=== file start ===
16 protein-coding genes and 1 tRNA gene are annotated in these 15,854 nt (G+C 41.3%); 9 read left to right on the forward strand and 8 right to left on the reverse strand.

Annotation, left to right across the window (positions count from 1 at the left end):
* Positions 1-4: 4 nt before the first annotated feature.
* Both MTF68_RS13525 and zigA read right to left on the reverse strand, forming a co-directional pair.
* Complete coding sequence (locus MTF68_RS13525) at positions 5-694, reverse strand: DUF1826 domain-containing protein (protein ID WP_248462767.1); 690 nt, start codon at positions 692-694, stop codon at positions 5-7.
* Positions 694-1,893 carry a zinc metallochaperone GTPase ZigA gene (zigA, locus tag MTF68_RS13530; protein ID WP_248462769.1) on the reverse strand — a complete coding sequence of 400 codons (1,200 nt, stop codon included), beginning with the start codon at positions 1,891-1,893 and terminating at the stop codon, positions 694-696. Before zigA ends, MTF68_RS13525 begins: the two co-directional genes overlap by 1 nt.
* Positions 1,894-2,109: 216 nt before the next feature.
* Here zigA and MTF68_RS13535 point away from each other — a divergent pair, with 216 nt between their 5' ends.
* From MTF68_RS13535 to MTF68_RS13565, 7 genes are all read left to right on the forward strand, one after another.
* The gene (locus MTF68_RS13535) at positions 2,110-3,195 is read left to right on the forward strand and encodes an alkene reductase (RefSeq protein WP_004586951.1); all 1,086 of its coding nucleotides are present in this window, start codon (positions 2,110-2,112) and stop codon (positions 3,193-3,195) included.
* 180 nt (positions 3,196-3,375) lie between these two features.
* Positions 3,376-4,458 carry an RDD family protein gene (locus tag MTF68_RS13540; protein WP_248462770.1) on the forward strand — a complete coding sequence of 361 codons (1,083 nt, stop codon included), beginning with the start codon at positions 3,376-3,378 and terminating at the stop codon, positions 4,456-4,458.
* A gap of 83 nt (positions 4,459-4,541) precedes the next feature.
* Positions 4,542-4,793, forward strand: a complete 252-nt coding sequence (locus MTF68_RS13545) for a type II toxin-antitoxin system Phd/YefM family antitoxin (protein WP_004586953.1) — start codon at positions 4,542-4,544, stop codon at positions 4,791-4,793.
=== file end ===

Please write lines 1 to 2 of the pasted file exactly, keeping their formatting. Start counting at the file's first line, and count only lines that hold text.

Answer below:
16 protein-coding genes and 1 tRNA gene are annotated in these 15,854 nt (G+C 41.3%); 9 read left to right on the forward strand and 8 right to left on the reverse strand.

Annotation, left to right across the window (positions count from 1 at the left end):